What do they all have in common? As I said, I get way too involved way too quickly with any woman I really like but that only applies to two or maybe three of them. When I feel things might be going wrong I try too hard to explain and reason out the situation.
I think what really stands out though from all these is that there isn't really a common thread. Apparently I am judgemental and hypocritical, I think women are stupid, I interrupt, I change plans and am not 'committed to dating', I am not an alpha male or a silverback and I don't want to commit after one date.
Man I must be the worst most horrible date ever. What a loser!

Or maybe what we're looking at here is a whole bunch of women and their screw-ups projecting their preconceptions onto me. It's not a sexist point - men probably do it too - I wouldn't know. I never dated a man. My hang-up, I know, is that I expect people to change their mind about me pretty much on a whim and that makes me extremely anxious and too keen to please, or if not, then too keen to explain why I failed to please. For that I take full responsibility. But that doesn't explain much. In fact it contradicts most of these criticisms, which centre on me not trying hard enough, which I think is what they expect from men and what they're looking for and what they unerringly find and then blame the men for - assuming my experience is not unique.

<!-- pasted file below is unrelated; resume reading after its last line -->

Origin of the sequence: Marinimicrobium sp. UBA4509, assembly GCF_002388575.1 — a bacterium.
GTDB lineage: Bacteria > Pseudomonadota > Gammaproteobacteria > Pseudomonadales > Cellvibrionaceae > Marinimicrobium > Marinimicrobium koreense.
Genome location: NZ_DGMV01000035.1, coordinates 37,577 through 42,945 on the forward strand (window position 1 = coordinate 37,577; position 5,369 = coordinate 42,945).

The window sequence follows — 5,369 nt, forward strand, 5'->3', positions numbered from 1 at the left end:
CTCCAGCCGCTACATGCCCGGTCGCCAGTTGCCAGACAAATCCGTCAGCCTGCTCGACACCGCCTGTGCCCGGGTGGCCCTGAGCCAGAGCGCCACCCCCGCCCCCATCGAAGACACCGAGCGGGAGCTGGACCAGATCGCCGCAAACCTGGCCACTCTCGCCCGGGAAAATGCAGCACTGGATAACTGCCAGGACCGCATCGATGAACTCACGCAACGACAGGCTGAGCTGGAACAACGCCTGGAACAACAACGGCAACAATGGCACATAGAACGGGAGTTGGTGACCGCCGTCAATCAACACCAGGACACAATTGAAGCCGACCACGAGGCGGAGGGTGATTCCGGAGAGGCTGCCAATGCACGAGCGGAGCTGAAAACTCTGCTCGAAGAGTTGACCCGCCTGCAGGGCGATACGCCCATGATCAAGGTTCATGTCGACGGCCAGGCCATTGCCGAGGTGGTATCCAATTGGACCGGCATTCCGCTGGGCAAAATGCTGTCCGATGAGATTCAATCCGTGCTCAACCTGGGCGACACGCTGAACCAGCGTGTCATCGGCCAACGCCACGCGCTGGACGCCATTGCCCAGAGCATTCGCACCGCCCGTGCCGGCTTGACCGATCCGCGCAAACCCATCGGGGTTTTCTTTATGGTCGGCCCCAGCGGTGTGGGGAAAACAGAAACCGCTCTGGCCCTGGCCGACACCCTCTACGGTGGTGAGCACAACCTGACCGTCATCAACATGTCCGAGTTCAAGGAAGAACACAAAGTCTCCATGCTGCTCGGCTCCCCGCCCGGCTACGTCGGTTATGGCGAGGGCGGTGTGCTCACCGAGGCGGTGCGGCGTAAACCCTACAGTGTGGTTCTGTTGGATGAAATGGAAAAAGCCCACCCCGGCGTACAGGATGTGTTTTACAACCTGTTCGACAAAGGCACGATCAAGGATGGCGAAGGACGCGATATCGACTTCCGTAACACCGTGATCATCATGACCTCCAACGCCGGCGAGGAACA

As you will know by now I pride myself on having quite a feminist turn of mind but I am getting sick of this easy assumption that if things don't go according to plan in a woman's life then men must be somehow to blame. Blanca expected to be judged and condemned and felt justified in dismissing any men that did not respond with complete acceptance to what she said and did. Denise expected men to be a bit useless and careless and felt it was ok to dismiss any men that weren't completely committed to her having a nice time. Amanda 1 expected men to use and discard her and she could not understand a man who wasn't prepared to enter into a full on committed relationship with her and Amanda 2 expected men to look down on her and dismissed anyone who didn't take seriously whatever opinions she might come out with. Amber expected men to not be interested in what she had to say and felt free to dismiss anyone who did not pay full attention to everything she said. Noelle thought the only men worth bothering with were 'alpha males' and she was free to mess us about as she saw fit.